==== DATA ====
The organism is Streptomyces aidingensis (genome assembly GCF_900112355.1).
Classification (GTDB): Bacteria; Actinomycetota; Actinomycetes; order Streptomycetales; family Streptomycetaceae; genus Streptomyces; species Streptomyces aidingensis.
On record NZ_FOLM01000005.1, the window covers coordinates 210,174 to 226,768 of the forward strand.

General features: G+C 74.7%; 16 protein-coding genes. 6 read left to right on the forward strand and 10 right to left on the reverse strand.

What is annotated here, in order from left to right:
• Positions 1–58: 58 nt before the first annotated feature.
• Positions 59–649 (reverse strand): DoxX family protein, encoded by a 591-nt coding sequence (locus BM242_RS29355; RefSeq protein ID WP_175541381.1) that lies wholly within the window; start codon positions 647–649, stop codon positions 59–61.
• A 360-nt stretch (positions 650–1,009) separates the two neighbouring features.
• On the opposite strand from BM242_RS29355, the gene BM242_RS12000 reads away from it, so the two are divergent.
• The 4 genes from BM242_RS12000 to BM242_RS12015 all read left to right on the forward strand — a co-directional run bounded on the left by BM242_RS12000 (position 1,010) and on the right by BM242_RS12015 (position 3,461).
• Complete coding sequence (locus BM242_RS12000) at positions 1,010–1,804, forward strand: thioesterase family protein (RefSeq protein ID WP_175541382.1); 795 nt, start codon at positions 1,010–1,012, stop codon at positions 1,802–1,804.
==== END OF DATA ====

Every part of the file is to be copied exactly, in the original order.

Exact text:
The organism is Streptomyces aidingensis (genome assembly GCF_900112355.1).
Classification (GTDB): Bacteria; Actinomycetota; Actinomycetes; order Streptomycetales; family Streptomycetaceae; genus Streptomyces; species Streptomyces aidingensis.
On record NZ_FOLM01000005.1, the window covers coordinates 210,174 to 226,768 of the forward strand.

General features: G+C 74.7%; 16 protein-coding genes. 6 read left to right on the forward strand and 10 right to left on the reverse strand.

What is annotated here, in order from left to right:
• Positions 1–58: 58 nt before the first annotated feature.
• Positions 59–649 (reverse strand): DoxX family protein, encoded by a 591-nt coding sequence (locus BM242_RS29355; RefSeq protein ID WP_175541381.1) that lies wholly within the window; start codon positions 647–649, stop codon positions 59–61.
• A 360-nt stretch (positions 650–1,009) separates the two neighbouring features.
• On the opposite strand from BM242_RS29355, the gene BM242_RS12000 reads away from it, so the two are divergent.
• The 4 genes from BM242_RS12000 to BM242_RS12015 all read left to right on the forward strand — a co-directional run bounded on the left by BM242_RS12000 (position 1,010) and on the right by BM242_RS12015 (position 3,461).
• Complete coding sequence (locus BM242_RS12000) at positions 1,010–1,804, forward strand: thioesterase family protein (RefSeq protein ID WP_175541382.1); 795 nt, start codon at positions 1,010–1,012, stop codon at positions 1,802–1,804.